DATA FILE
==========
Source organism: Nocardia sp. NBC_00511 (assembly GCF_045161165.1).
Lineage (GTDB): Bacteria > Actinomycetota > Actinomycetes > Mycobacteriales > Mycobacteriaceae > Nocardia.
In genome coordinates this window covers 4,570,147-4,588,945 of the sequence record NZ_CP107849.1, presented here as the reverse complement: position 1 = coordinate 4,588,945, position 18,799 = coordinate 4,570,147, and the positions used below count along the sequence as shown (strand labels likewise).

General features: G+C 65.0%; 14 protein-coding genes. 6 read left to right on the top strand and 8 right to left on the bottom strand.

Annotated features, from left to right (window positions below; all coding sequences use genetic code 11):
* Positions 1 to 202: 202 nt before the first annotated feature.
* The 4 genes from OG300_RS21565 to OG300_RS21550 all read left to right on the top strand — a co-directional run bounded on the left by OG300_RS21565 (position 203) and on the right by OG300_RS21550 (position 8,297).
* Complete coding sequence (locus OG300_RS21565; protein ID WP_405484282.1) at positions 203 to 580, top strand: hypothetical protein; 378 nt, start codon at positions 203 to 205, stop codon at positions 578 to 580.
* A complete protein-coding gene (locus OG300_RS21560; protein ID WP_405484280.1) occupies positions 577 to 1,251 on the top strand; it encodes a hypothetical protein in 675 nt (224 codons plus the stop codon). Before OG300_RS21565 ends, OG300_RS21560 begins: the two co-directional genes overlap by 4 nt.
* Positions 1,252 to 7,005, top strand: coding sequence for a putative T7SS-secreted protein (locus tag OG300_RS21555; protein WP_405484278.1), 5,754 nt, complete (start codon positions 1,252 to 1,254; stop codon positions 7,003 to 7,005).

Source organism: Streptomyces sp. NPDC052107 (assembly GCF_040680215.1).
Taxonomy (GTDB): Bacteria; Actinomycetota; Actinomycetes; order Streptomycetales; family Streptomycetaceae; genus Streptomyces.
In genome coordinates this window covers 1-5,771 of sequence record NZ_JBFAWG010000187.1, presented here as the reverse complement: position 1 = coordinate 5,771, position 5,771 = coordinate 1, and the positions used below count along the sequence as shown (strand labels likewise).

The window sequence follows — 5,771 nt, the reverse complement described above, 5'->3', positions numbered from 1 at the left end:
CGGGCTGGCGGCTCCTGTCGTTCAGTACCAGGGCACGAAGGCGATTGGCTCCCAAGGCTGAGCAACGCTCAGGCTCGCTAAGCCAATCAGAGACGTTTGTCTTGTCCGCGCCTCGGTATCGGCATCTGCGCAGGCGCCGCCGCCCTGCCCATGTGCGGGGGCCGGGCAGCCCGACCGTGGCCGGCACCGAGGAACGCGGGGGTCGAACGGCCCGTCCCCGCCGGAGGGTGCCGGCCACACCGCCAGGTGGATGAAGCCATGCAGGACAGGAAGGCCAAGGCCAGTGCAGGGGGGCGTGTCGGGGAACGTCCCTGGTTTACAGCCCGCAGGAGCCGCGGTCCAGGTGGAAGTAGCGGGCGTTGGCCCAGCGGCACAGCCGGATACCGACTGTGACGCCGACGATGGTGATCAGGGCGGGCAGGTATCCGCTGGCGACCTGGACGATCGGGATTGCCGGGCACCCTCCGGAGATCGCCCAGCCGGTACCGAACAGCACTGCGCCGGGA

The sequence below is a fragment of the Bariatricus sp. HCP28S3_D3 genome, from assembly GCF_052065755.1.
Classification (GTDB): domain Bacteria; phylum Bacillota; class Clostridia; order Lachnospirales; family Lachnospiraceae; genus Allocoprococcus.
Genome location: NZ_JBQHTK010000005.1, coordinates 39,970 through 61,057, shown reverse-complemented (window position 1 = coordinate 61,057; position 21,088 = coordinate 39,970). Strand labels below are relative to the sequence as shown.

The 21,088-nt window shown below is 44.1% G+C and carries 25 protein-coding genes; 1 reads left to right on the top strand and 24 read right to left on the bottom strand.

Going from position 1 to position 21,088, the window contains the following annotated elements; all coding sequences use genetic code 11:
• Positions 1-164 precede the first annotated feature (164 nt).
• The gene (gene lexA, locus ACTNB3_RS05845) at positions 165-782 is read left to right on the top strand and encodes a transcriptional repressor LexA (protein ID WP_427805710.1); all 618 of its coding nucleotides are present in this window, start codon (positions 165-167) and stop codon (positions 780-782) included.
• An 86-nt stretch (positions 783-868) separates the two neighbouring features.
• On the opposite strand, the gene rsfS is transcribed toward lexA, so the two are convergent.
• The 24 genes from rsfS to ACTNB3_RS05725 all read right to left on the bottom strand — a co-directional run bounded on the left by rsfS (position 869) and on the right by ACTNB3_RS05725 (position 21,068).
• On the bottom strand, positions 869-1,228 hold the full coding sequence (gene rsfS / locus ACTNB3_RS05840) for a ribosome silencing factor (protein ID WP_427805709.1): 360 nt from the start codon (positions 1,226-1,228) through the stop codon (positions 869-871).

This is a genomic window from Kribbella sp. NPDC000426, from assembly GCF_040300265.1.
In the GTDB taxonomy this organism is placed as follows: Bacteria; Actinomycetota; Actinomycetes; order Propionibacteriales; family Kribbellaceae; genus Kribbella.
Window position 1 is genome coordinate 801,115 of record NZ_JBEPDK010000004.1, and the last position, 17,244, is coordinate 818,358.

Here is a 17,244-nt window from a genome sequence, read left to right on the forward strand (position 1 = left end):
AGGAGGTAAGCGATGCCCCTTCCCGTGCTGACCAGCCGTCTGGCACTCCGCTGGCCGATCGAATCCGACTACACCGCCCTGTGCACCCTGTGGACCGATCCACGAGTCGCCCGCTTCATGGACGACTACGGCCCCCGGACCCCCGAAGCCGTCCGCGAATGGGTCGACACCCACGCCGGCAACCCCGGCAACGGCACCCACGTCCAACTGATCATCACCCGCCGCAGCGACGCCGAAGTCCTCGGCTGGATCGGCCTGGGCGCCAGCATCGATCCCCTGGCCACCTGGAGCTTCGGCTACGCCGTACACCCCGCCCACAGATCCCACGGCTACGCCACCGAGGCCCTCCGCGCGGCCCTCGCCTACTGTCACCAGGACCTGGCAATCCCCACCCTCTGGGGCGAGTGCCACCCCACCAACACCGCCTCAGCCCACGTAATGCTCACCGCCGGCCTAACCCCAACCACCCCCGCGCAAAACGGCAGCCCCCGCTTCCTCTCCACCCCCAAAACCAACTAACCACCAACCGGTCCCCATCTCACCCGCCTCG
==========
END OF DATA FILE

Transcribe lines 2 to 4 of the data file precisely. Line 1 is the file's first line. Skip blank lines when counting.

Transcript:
Lineage (GTDB): Bacteria > Actinomycetota > Actinomycetes > Mycobacteriales > Mycobacteriaceae > Nocardia.
In genome coordinates this window covers 4,570,147-4,588,945 of the sequence record NZ_CP107849.1, presented here as the reverse complement: position 1 = coordinate 4,588,945, position 18,799 = coordinate 4,570,147, and the positions used below count along the sequence as shown (strand labels likewise).

General features: G+C 65.0%; 14 protein-coding genes. 6 read left to right on the top strand and 8 right to left on the bottom strand.